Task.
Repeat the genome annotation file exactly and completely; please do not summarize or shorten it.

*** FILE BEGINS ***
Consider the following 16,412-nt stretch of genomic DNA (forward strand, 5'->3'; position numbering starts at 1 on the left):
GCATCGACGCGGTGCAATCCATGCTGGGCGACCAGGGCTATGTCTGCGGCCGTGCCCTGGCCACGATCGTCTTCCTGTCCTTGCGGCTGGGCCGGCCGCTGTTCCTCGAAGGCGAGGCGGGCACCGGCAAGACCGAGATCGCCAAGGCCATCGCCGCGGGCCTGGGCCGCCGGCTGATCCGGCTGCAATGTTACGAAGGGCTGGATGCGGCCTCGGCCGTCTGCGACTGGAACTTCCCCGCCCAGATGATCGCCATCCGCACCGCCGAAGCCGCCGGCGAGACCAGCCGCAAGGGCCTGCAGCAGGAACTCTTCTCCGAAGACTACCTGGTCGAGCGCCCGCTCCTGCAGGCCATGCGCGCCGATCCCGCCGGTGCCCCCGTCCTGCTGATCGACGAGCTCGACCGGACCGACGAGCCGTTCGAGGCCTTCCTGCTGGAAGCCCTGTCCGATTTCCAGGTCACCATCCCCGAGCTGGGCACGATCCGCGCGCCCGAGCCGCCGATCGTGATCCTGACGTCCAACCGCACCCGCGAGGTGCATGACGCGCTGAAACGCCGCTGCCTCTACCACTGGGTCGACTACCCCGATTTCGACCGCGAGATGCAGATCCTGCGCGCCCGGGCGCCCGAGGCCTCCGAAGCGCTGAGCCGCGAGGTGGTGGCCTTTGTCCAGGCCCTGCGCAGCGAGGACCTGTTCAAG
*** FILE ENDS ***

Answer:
Consider the following 16,412-nt stretch of genomic DNA (forward strand, 5'->3'; position numbering starts at 1 on the left):
GCATCGACGCGGTGCAATCCATGCTGGGCGACCAGGGCTATGTCTGCGGCCGTGCCCTGGCCACGATCGTCTTCCTGTCCTTGCGGCTGGGCCGGCCGCTGTTCCTCGAAGGCGAGGCGGGCACCGGCAAGACCGAGATCGCCAAGGCCATCGCCGCGGGCCTGGGCCGCCGGCTGATCCGGCTGCAATGTTACGAAGGGCTGGATGCGGCCTCGGCCGTCTGCGACTGGAACTTCCCCGCCCAGATGATCGCCATCCGCACCGCCGAAGCCGCCGGCGAGACCAGCCGCAAGGGCCTGCAGCAGGAACTCTTCTCCGAAGACTACCTGGTCGAGCGCCCGCTCCTGCAGGCCATGCGCGCCGATCCCGCCGGTGCCCCCGTCCTGCTGATCGACGAGCTCGACCGGACCGACGAGCCGTTCGAGGCCTTCCTGCTGGAAGCCCTGTCCGATTTCCAGGTCACCATCCCCGAGCTGGGCACGATCCGCGCGCCCGAGCCGCCGATCGTGATCCTGACGTCCAACCGCACCCGCGAGGTGCATGACGCGCTGAAACGCCGCTGCCTCTACCACTGGGTCGACTACCCCGATTTCGACCGCGAGATGCAGATCCTGCGCGCCCGGGCGCCCGAGGCCTCCGAAGCGCTGAGCCGCGAGGTGGTGGCCTTTGTCCAGGCCCTGCGCAGCGAGGACCTGTTCAAG